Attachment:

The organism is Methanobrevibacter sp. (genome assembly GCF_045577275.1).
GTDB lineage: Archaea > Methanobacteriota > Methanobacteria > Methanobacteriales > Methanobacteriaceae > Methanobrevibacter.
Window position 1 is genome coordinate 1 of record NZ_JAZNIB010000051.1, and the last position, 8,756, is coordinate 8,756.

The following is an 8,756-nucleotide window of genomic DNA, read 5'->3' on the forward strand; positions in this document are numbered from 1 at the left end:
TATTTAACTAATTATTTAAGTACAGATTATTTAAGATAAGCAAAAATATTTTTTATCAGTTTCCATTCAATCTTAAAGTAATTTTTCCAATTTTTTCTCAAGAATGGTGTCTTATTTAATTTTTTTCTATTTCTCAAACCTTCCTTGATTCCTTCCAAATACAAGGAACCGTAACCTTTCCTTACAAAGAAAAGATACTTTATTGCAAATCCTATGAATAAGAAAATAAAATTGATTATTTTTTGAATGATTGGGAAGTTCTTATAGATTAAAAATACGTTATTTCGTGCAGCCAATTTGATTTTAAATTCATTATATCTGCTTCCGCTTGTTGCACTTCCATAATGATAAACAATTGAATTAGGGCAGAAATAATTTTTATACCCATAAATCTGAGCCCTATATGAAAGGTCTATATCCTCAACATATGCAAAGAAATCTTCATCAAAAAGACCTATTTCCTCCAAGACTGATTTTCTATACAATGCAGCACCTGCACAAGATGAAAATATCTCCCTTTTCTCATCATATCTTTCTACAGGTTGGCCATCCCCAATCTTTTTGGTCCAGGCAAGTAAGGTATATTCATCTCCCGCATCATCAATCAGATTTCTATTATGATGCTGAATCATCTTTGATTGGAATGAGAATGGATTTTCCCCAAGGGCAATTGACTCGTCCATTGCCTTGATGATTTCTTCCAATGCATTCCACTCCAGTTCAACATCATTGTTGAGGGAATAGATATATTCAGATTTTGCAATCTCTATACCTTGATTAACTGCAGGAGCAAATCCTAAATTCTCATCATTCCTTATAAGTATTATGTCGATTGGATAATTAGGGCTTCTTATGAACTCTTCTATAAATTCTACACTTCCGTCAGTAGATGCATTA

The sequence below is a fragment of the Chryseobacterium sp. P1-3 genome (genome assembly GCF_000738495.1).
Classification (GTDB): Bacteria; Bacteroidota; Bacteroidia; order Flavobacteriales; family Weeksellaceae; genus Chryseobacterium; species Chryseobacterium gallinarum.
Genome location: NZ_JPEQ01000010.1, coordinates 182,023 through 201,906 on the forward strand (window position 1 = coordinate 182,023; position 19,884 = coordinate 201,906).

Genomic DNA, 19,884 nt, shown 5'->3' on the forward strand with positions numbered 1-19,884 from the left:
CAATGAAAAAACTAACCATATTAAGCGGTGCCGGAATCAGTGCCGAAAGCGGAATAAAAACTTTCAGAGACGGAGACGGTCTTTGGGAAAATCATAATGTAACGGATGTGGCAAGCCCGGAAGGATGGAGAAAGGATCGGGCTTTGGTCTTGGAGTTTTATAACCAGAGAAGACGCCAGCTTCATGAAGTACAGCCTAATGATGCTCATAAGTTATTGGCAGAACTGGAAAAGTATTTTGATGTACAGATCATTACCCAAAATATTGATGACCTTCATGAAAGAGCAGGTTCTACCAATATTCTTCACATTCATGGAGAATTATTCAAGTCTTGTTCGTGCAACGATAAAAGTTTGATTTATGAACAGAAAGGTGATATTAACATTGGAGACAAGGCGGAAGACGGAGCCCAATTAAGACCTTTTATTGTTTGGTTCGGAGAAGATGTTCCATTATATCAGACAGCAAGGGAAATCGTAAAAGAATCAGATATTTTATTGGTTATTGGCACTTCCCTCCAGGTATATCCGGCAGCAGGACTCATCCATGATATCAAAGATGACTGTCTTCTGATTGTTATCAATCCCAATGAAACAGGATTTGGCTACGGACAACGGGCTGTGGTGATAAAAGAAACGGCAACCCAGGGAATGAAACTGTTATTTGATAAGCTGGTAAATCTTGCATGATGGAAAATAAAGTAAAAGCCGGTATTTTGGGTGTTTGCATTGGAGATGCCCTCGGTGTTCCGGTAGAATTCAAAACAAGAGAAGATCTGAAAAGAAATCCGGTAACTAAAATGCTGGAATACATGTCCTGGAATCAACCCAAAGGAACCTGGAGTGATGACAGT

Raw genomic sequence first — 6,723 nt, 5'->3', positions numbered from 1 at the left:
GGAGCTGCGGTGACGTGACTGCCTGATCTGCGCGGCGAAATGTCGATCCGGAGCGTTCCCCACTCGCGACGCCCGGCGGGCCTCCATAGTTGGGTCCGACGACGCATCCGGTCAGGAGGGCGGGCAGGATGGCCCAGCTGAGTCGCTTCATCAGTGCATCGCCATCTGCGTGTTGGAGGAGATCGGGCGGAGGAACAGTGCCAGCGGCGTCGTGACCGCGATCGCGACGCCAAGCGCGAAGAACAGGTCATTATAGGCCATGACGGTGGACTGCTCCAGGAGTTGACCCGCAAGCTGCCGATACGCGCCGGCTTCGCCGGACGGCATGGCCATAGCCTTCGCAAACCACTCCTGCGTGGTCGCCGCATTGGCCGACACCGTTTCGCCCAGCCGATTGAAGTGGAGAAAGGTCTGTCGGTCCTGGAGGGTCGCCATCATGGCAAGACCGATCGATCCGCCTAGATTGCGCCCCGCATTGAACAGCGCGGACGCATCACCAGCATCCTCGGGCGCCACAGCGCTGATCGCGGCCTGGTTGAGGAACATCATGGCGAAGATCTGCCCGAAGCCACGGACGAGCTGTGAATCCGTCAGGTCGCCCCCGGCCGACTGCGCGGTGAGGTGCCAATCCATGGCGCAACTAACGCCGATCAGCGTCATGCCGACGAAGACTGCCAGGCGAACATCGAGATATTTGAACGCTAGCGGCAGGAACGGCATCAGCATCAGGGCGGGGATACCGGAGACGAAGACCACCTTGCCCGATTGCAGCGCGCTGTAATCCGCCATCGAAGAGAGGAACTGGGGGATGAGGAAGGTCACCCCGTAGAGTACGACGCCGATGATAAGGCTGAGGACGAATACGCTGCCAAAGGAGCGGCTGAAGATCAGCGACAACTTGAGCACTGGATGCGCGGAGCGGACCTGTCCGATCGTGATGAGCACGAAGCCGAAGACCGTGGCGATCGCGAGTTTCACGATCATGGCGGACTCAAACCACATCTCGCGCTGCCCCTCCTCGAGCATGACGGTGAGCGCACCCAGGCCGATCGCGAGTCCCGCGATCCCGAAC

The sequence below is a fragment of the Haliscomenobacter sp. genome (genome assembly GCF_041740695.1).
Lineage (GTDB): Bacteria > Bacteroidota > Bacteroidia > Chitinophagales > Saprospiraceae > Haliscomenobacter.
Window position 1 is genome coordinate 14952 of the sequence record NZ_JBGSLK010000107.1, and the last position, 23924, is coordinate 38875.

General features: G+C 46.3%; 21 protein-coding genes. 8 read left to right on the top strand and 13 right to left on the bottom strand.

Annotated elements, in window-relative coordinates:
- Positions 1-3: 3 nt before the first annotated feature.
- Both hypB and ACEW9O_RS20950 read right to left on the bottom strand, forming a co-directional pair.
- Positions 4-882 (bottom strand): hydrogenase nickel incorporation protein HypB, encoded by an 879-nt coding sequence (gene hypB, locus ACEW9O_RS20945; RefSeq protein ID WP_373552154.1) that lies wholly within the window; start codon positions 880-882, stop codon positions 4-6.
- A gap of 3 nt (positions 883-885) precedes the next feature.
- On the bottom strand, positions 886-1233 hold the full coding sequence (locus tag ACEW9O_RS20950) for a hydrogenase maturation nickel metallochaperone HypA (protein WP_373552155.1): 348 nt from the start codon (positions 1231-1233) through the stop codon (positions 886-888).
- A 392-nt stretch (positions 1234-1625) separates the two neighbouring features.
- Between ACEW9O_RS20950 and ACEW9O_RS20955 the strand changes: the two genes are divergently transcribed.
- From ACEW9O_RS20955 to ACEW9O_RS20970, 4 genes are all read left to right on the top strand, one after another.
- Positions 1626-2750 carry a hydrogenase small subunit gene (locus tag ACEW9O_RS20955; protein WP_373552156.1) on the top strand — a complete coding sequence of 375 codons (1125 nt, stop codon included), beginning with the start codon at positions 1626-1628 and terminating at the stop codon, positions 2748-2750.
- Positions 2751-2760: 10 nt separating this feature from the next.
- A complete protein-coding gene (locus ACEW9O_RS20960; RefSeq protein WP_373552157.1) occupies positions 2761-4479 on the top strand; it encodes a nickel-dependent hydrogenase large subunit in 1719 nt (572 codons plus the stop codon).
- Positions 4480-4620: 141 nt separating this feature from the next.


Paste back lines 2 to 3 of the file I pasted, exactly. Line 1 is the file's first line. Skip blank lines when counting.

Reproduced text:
GTDB lineage: Archaea > Methanobacteriota > Methanobacteria > Methanobacteriales > Methanobacteriaceae > Methanobrevibacter.
Window position 1 is genome coordinate 1 of record NZ_JAZNIB010000051.1, and the last position, 8,756, is coordinate 8,756.